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Aortic Anatomy
Chapter 15
Education>Expert TEE>Aortic Diseases>Aortic Anatomy and Function>1
At the completion of this chapter the user will be able to:
  • Discuss the Normal Anatomy of the Aorta
  • Describe the Echocardiographic Views and Evaluation of the Aorta
  • Discuss the Echocardiographic Findings in Aortic Aneurysm, Dissection and Atherosclerosis
  • Evaluate Other Aortic Diseases
  • Describe Common Artifacts found in Aortic Scans

Echocardiographic evaluation of the intrathoracic aorta by transesophageal echocardiography has been useful for the rapid and accurate diagnosis of primary or secondary aortic pathology.  The severity and the etiology of the aortic pathology can be quickly diagnosed and treated

Almost the entire intrathoracic aorta can be visualized with transesophageal echocardiography whereas transthoracic echocardiography has limited views.  Transthoracic echocardiography permits only limited views of the ascending aorta, the distal descending aorta.  Intraoperatively, epiaortic echocardiography provides a useful complement to transesophageal echocardiography for interrogation of the ascending aorta and proximal aortic arch.

While other diagnostic modalities (MRI, CT) are accurate in defining aortic pathology, diganosis by transesophageal echocardiography may be more efficient and practical to obtain.  In addition to an aortic evaluation, interrogation of the heart for the primary etiology or secondarily effects of the aortic pathology adds to the advantages of transesophageal echocardiography.

Diseases of the Aorta
     Athetheroembolic Disease
     Penetrating Ulcer
     Intramural Hematoma
     Cystic Medial Necrosis
     Aortic Dissection
     Intramural Hematoma
     Anuloaortic Ectasia
     Takayasu Arteritis
     Giant Cell Arteritis
     Intraluminal Thrombus
     Poststenotic Dilation
     Aortic Insufficiency
     Aortic Insufficiency/Stenosis
     Iatrogenic Injury
Normal Anatomy & Function
The aorta is the major structure that distributes blood ejected from the aortic valve.  The aorta has six primary segments: aortic annulus, sinuses of Valsalva, sinotubular junction, ascending aorta, aortic arch, descending aorta, and abdominal aorta.  The aortic root consists of the the aortic annulus, the sinuses of Valsalva and the sinotubuluar junction. The aortic annulus forms from the junction of the left ventricular outflow tract and the proximal ascending aorta.  The aortic annulus also forms the annular ring for the aortic valve.  The aortic annulus is part of the fibrous skeleton of the heart and is contiguous with the anterior mitral valve leaflet and perimembranous septum.  The aortic annular diameter is 13 ± 1 mm/M2 and is relatively resistant to dilation. The diameter of the sinuses of valsalva is normally 19 ± 1 mm/M2.  The sinotubular junction is 15 ± 1 mm/M2.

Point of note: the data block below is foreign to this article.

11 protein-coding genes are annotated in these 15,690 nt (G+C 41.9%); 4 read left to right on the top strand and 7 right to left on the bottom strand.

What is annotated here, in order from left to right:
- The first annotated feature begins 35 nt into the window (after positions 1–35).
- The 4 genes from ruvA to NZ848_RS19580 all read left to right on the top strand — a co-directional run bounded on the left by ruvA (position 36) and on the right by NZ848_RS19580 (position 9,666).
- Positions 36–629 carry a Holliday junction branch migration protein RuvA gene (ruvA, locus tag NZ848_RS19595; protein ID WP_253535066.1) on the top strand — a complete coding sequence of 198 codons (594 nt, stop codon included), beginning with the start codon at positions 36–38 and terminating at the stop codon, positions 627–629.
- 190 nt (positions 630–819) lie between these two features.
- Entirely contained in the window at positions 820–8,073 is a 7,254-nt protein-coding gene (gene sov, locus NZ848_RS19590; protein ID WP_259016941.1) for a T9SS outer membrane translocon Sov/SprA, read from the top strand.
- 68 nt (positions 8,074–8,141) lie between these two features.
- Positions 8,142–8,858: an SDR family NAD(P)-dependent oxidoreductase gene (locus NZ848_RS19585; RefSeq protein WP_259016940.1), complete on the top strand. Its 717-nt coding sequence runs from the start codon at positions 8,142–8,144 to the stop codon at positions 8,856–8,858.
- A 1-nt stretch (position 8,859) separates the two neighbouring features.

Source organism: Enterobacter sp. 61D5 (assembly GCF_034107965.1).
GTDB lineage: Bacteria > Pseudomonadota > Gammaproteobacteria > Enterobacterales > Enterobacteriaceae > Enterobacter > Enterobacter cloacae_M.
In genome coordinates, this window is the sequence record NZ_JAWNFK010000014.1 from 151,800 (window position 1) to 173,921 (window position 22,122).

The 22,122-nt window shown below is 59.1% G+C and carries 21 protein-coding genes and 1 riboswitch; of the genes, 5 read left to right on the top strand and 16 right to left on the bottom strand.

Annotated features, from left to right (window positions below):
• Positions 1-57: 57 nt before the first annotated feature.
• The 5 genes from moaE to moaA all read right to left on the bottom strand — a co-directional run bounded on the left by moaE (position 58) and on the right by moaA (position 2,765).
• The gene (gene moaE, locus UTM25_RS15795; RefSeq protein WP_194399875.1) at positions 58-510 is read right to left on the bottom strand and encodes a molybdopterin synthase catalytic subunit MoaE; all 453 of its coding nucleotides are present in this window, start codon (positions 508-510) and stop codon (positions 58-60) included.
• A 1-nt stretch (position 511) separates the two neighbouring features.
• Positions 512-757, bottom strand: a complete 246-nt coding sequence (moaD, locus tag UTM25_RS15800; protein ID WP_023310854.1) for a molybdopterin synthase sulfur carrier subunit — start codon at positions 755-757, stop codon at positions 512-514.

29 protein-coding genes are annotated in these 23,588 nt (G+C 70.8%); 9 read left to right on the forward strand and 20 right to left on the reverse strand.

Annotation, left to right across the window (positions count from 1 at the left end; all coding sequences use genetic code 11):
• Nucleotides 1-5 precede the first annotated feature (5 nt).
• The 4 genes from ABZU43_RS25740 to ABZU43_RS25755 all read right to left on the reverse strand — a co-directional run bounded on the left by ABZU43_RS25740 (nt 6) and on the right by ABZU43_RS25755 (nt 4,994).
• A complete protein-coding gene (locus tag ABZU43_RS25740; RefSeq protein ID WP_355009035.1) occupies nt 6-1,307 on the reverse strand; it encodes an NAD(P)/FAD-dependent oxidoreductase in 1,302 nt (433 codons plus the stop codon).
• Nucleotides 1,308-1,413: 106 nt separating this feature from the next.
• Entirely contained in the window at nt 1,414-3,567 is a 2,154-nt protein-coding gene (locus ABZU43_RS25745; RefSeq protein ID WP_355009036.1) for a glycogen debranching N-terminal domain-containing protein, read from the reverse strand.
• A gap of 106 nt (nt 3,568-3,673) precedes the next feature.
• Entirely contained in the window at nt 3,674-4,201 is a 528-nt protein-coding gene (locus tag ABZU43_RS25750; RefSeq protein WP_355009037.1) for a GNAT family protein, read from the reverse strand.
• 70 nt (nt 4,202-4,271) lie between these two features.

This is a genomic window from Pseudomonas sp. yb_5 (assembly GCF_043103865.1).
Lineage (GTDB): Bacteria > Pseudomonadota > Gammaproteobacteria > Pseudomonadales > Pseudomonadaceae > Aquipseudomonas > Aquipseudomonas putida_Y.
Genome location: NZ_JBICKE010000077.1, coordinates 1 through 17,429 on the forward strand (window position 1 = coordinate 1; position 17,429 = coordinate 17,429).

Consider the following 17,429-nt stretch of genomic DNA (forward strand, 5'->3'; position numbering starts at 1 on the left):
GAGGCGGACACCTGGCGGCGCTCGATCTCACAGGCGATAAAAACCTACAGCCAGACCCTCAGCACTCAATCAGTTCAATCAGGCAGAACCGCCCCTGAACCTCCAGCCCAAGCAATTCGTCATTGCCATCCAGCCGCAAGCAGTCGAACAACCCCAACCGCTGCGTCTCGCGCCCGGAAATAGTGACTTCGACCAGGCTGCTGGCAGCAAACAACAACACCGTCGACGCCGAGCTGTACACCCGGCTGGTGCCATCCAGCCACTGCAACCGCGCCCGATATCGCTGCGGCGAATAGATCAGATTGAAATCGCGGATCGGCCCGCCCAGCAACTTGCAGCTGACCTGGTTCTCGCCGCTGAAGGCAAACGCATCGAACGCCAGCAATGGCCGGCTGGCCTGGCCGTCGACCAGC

Aortic Anatomy
*Sinuses of Valsalva
*Sinotubular Junction
  Ascending Aorta
  Aortic Arch
  Descending Aorta
  Abdominal Aorta
*Aortic Root
Normal Aortic Anatomy
In a tricuspid aortic valve has three sinuses of Valsalva.  A classic bicuspid aortic valve has two sinuses of Valsalva. The sinuses of Valsalva are named by the normal origin of the coronary arteries: left coronary cusp (LCC), right coronary cusp (RCC), and non-coronary cusp (NCC).   The left main coronary artery ostia is usually visible by transthoracic or transesophageal echocardiography.  The right coronary artery ostia usually originates closer to the sinotubuluar junction.
Sinuses of Valsalva
Left Coronary Cusp (LCC)
Right Coronary Cusp (RCC)
Non-Coronary Cusp (NCC)

The geometry of the sinotubular junction is important for the normal function of the aortic valve apparatus.  The aortic valve cusps insert from the aortic annulus to the sinotubular junction.  Dilation of the sinotubular junction causes the aortic cusps and aortic valve leaflets to be displaced away from the center of the aortic valve causing loss of coaptation of the leaflets resulting in aortic insufficiency. 
Normal STJ Diameter
Dilated STJ
The ascending aorta is the section of aorta from the sinotubular junction to the innominate (brachiocephalic) artery.  The diameter of the ascending aorta is uniform and is the same as the sinotubular junction, 15 ± 2 mm/M2.
The aortic arch extends from the brachiocephalic artery to the left subclavian artery and ligamentum arteriosum (aortic isthmus).  The three branches of the aortic arch are the innominate (brachiocephalic), left carotid, and left subclavian artery.  Anatomic variants of the branches and their origins can occur.  The major branches are often visible from the transthoracic as well as the transesophageal approach.  The aortic arch is of similar diameter to the ascending aorta, 15 ± 2 mm/M2.
The descending aorta extends from the left subclavian artery origin and the ligamentum arteriosum to the femoral arteries.  The descending aorta is further dived into the intrathoracic and abdominal aorta.  The descending aorta tapers slightly to 13 ± 2 mm/M2.
The walls of the aorta include the intima, media, and adventia layers.  The intima is the endothelial lined layer that regulates vasomotor tone, participates in the coagulation cascade and mediates immunologic and inflammatory responses.  The medial layer is the muscular layer that provides the vasomotor tone and is the thickest (80%) part of the aortic wall.  The adventitial layer is a loosely defined layer that contains collagen, lymphatics, and the vasa vasorum (arterial supply to the aortic wall). 
Aortic Wall Layers
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